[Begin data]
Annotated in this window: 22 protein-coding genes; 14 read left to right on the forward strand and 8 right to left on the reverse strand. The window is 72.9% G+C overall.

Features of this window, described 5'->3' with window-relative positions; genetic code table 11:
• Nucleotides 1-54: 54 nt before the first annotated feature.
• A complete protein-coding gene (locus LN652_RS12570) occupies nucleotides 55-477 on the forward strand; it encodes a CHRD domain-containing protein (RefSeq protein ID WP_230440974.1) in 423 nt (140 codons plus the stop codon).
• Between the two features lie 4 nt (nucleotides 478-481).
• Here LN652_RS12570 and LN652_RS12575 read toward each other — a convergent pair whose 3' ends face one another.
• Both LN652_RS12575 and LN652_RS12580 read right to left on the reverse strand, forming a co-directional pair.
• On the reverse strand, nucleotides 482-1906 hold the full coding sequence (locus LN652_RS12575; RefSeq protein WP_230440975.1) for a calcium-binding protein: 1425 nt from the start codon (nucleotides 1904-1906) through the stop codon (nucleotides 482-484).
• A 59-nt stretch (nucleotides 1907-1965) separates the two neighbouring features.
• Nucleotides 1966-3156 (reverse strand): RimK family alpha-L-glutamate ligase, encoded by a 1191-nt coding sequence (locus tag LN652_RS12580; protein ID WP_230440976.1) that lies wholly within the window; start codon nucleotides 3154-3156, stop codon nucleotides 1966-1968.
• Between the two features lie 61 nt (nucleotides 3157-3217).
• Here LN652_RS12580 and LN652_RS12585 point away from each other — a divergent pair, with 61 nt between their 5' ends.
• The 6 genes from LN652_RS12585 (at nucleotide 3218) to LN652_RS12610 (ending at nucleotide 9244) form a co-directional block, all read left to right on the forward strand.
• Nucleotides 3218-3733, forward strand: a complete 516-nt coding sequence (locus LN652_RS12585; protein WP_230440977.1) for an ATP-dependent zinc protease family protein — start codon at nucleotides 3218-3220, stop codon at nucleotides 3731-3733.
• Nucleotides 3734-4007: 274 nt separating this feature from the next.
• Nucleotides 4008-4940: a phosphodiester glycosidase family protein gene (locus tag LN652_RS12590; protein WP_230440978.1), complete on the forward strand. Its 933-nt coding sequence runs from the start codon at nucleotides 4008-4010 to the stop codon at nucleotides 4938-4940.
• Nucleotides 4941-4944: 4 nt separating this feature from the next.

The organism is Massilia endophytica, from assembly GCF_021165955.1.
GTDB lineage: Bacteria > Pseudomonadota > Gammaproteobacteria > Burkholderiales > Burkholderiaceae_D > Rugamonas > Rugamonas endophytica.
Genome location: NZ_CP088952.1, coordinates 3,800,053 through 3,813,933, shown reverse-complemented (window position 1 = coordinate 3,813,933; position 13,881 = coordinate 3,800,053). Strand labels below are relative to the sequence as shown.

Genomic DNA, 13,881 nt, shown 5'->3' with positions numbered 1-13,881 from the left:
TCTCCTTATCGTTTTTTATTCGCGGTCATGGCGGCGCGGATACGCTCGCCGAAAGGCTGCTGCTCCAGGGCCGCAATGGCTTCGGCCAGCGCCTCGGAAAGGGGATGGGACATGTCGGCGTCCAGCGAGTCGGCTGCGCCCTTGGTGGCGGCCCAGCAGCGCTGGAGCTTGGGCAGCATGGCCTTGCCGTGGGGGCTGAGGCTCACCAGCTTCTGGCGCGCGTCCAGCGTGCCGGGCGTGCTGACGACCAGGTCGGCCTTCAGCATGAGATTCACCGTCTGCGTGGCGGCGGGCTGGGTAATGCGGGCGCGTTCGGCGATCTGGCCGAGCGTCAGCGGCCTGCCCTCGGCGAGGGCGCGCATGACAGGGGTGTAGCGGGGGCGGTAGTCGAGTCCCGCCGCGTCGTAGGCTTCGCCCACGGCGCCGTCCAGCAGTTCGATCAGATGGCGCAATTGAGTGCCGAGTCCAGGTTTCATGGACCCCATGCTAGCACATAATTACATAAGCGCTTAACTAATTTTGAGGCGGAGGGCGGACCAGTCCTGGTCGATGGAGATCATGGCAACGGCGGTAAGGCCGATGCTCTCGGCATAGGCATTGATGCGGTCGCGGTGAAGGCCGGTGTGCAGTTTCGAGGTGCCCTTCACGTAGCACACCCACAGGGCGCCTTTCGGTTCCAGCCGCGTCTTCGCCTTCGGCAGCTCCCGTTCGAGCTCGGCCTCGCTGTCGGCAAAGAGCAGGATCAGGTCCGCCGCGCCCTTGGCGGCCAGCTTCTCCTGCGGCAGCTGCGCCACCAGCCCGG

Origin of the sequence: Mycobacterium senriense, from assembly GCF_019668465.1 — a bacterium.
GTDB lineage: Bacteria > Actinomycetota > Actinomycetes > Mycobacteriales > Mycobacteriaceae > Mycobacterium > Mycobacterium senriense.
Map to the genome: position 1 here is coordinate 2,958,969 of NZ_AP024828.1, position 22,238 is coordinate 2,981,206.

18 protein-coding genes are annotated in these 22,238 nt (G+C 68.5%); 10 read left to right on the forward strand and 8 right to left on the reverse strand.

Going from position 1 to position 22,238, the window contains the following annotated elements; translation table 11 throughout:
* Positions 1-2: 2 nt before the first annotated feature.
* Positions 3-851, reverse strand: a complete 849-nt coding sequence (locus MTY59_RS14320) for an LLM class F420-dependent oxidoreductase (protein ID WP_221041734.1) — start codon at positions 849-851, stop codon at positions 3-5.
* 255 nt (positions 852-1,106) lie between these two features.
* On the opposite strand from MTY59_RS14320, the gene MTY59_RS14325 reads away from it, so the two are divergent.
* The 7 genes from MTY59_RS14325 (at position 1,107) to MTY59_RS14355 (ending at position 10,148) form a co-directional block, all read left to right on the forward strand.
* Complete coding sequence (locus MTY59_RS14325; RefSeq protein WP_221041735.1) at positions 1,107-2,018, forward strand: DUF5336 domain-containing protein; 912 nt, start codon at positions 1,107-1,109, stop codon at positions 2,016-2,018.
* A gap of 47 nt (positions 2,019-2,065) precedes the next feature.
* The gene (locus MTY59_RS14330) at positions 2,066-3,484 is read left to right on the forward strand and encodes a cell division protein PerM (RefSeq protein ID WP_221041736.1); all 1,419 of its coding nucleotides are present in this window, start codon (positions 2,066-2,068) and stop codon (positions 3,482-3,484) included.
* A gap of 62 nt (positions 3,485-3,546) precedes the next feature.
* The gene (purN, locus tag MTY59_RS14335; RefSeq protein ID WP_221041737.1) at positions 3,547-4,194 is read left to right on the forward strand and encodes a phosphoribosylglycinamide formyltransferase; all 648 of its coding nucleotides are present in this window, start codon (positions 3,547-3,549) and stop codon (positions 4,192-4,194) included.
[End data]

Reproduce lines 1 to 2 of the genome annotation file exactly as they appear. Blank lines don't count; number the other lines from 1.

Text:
Annotated in this window: 22 protein-coding genes; 14 read left to right on the forward strand and 8 right to left on the reverse strand. The window is 72.9% G+C overall.

Features of this window, described 5'->3' with window-relative positions; genetic code table 11: